Under Secretary of Commerce For International Trade Francisco SÁnchez
The "E" Awards
Thursday, May 13, 2010
As prepared for delivery
Thank you, Suresh, for your introduction. This is my and your first official President’s E Awards ceremony, and, like you, I am happy and excited to honor and meet these wonderful people who embody the best of our business line. I know Secretary Locke is as delighted as we are to be here with the individuals we honor today who have excelled in exporting and promoting exports.
As important as any of your business accomplishments, you are engaged in a great public service: Creating jobs for our fellow Americans. In this, we share a common mission, and so for me, it is an honor and privilege to be here this morning.
In addition to our honorees, with us are representatives from some offices of the members of Congress, members of some of the District Export Councils, some of our strategic partners and representatives from the National Association of Manufacturers. Welcome, everybody.
The significance of the President’s E Awards is highly appropriate to our time. When they were established 49 years ago, the awards recognized production excellence in manufacturing plants and factories supporting the war effort.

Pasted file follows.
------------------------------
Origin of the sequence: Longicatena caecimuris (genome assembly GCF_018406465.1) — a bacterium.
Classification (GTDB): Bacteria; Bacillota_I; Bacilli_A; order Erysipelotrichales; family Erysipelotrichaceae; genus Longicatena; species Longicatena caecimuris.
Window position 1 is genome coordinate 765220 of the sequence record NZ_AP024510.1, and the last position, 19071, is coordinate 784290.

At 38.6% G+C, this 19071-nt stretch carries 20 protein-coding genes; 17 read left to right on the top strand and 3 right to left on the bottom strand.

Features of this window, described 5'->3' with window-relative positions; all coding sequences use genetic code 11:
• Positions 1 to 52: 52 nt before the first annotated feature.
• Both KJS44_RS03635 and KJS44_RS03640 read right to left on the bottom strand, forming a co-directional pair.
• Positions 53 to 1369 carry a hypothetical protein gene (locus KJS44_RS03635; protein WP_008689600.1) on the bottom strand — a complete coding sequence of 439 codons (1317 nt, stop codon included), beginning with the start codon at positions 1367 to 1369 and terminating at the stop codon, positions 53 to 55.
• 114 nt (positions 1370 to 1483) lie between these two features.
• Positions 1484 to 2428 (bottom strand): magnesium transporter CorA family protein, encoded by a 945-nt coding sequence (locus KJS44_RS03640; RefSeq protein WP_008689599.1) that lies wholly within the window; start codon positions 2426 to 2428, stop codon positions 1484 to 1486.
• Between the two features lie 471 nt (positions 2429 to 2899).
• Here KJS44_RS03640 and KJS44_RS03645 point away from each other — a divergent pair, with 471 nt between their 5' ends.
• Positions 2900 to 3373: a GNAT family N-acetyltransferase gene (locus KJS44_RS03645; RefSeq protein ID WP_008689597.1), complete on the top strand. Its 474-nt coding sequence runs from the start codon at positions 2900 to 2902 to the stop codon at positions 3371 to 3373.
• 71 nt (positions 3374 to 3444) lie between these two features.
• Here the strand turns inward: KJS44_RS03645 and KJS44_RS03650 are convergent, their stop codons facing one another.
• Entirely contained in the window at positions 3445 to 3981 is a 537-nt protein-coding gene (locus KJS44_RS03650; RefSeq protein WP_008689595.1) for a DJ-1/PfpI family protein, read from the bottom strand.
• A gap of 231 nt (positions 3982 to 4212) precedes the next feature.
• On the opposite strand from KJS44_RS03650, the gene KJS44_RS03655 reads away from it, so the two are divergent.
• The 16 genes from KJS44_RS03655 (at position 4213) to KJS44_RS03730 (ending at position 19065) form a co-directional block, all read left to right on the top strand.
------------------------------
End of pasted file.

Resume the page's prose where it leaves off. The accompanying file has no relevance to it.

The awards were pennants emblazoned with a capital E that flew over those factories that excelled in producing the tools the country needed to remain free. Today, we are battling to regain the ground we lost during the recession that began in 2007, and exports are one of the focal points to how we regain lost jobs and how we build America’s future so that it can continue to remain free.
Secretary Locke will have important remarks building on what President Kennedy realized in 1961 when he revived the E awards to recognize excellence in exporting: That exports were a growing component of the national economy in a world on the verge of globalization. The growing importance of exports then led the Secretary of Commerce in 1969 to authorize a second award to honor individuals and companies with continued success in export expansion efforts.
So these awards have a long and distinguished history, and the “E” and “E Star” Awards that Secretary Locke will confer on you today are the highest recognition any U.S. entity may receive for supporting export activity.
You will be able to fly the blue and white banner at your business, display the certificate the Secretary will award you, wear the “E” lapel pin and refer to the award in their advertising.
Above all, you will be able to say that in pursuing your dreams for your companies and organizations, you are helping rebuild America at an important moment in history.
Until the recession hit almost two years ago, exports represented the highest share of the national economy since 1916. Through your efforts, you will help us get back to where we were. That is why you are so deserving of the recognition you receive today.
Thank you, all, and congratulations.
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